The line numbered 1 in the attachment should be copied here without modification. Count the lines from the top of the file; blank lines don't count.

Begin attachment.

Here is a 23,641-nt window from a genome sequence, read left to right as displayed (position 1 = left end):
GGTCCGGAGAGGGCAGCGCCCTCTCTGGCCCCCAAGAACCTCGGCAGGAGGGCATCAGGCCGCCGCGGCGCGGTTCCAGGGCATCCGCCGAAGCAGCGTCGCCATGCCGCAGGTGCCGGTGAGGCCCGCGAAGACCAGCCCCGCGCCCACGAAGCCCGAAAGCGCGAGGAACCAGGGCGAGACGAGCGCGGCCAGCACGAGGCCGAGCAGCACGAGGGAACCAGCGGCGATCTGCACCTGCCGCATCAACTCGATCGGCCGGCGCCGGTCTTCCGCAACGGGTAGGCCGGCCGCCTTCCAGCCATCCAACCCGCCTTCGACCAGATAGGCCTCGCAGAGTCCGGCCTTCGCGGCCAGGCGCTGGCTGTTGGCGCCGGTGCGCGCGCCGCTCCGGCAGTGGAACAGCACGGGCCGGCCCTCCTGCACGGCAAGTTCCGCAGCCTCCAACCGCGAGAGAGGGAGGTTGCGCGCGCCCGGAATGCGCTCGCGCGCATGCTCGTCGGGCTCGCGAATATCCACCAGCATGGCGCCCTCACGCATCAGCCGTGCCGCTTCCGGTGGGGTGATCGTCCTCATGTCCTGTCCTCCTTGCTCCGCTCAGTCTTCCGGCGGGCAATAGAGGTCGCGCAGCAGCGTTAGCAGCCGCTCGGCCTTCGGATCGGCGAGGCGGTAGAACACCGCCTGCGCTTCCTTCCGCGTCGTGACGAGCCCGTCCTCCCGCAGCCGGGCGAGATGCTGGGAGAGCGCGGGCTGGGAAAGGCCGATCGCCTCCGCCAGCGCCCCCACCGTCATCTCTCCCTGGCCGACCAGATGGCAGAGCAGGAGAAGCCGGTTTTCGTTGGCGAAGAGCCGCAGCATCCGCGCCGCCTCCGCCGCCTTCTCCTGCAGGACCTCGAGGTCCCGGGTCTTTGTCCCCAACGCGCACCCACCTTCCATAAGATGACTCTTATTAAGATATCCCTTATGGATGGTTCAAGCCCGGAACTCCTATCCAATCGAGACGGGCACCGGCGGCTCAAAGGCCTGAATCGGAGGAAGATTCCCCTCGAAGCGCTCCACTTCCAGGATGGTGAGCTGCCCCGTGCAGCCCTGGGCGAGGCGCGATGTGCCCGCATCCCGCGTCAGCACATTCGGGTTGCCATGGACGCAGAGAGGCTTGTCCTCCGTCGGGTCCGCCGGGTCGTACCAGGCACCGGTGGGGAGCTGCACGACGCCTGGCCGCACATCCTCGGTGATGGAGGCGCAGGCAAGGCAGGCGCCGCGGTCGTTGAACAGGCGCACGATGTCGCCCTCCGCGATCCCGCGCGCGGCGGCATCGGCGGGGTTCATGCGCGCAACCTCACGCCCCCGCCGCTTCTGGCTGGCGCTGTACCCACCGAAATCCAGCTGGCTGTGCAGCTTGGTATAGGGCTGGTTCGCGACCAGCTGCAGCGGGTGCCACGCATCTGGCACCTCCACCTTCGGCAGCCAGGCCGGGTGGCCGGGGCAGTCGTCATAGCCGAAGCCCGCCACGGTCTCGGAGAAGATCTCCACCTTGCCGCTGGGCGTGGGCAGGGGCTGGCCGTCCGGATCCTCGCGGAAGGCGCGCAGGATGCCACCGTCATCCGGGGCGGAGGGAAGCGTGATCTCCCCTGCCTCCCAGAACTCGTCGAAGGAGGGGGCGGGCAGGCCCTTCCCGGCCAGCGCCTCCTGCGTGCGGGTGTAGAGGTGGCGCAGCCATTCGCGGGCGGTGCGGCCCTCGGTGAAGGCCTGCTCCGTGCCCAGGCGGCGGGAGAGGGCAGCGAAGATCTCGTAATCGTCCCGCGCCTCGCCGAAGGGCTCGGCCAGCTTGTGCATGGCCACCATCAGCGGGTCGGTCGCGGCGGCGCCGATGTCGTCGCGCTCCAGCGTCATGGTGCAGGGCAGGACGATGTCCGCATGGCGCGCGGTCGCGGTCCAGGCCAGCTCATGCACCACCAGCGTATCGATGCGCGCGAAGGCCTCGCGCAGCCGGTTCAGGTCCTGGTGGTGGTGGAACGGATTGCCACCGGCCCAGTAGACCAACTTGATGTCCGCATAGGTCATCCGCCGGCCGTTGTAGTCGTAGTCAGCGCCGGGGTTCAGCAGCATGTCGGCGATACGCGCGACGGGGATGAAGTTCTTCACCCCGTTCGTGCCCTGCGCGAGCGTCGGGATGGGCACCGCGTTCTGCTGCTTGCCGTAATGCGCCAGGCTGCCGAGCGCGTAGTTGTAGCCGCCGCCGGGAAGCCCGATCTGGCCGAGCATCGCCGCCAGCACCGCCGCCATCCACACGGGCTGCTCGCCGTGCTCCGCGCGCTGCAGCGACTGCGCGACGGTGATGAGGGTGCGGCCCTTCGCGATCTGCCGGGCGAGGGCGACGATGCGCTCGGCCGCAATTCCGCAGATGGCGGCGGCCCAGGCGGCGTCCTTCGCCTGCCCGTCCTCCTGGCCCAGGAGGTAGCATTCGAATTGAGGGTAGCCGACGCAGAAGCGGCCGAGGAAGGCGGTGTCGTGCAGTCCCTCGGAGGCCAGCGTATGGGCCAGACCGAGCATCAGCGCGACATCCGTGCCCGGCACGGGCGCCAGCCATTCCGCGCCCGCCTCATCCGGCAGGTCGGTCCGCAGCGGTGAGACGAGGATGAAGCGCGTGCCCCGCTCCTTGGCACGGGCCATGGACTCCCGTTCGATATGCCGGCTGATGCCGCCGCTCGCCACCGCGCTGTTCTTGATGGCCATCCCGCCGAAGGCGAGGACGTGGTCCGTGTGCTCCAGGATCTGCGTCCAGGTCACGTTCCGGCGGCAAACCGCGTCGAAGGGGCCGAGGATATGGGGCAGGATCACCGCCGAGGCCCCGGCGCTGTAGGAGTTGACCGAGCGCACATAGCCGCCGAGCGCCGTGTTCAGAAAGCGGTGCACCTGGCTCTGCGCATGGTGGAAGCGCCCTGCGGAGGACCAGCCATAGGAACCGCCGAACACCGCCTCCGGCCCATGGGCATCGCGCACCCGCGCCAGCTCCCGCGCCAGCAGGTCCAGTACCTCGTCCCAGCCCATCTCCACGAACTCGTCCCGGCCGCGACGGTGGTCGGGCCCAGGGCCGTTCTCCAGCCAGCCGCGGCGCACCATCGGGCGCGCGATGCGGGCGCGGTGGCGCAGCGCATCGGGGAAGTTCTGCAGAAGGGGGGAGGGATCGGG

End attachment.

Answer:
Here is a 23,641-nt window from a genome sequence, read left to right as displayed (position 1 = left end):